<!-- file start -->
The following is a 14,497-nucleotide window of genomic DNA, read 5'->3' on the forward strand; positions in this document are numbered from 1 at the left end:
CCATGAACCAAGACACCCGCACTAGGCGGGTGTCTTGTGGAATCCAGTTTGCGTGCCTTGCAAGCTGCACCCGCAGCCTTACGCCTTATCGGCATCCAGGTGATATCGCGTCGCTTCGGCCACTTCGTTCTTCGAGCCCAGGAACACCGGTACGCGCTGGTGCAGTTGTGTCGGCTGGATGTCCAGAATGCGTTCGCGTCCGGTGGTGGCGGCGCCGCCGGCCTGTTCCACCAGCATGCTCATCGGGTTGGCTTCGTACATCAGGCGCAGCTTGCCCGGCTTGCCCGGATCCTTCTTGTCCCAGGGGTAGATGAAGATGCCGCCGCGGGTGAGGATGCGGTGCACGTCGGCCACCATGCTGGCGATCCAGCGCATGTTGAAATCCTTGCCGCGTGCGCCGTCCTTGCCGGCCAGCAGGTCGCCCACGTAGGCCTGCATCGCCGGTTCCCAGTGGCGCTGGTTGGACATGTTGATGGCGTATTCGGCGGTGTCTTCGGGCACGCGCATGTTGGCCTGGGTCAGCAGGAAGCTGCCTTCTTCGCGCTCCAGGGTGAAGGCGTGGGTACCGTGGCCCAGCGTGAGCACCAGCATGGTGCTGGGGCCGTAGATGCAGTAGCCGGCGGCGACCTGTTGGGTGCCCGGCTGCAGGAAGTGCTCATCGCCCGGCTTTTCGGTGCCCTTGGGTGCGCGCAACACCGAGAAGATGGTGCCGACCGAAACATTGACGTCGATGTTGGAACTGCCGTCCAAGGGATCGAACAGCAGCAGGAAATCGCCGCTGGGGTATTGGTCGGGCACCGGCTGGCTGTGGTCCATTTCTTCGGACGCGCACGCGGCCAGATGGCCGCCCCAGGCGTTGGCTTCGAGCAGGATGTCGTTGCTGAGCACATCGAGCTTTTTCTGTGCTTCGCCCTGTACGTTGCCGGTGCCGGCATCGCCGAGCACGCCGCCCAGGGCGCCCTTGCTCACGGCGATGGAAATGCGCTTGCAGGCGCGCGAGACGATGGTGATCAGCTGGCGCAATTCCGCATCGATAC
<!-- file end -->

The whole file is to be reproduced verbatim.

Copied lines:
The following is a 14,497-nucleotide window of genomic DNA, read 5'->3' on the forward strand; positions in this document are numbered from 1 at the left end:
CCATGAACCAAGACACCCGCACTAGGCGGGTGTCTTGTGGAATCCAGTTTGCGTGCCTTGCAAGCTGCACCCGCAGCCTTACGCCTTATCGGCATCCAGGTGATATCGCGTCGCTTCGGCCACTTCGTTCTTCGAGCCCAGGAACACCGGTACGCGCTGGTGCAGTTGTGTCGGCTGGATGTCCAGAATGCGTTCGCGTCCGGTGGTGGCGGCGCCGCCGGCCTGTTCCACCAGCATGCTCATCGGGTTGGCTTCGTACATCAGGCGCAGCTTGCCCGGCTTGCCCGGATCCTTCTTGTCCCAGGGGTAGATGAAGATGCCGCCGCGGGTGAGGATGCGGTGCACGTCGGCCACCATGCTGGCGATCCAGCGCATGTTGAAATCCTTGCCGCGTGCGCCGTCCTTGCCGGCCAGCAGGTCGCCCACGTAGGCCTGCATCGCCGGTTCCCAGTGGCGCTGGTTGGACATGTTGATGGCGTATTCGGCGGTGTCTTCGGGCACGCGCATGTTGGCCTGGGTCAGCAGGAAGCTGCCTTCTTCGCGCTCCAGGGTGAAGGCGTGGGTACCGTGGCCCAGCGTGAGCACCAGCATGGTGCTGGGGCCGTAGATGCAGTAGCCGGCGGCGACCTGTTGGGTGCCCGGCTGCAGGAAGTGCTCATCGCCCGGCTTTTCGGTGCCCTTGGGTGCGCGCAACACCGAGAAGATGGTGCCGACCGAAACATTGACGTCGATGTTGGAACTGCCGTCCAAGGGATCGAACAGCAGCAGGAAATCGCCGCTGGGGTATTGGTCGGGCACCGGCTGGCTGTGGTCCATTTCTTCGGACGCGCACGCGGCCAGATGGCCGCCCCAGGCGTTGGCTTCGAGCAGGATGTCGTTGCTGAGCACATCGAGCTTTTTCTGTGCTTCGCCCTGTACGTTGCCGGTGCCGGCATCGCCGAGCACGCCGCCCAGGGCGCCCTTGCTCACGGCGATGGAAATGCGCTTGCAGGCGCGCGAGACGATGGTGATCAGCTGGCGCAATTCCGCATCGATAC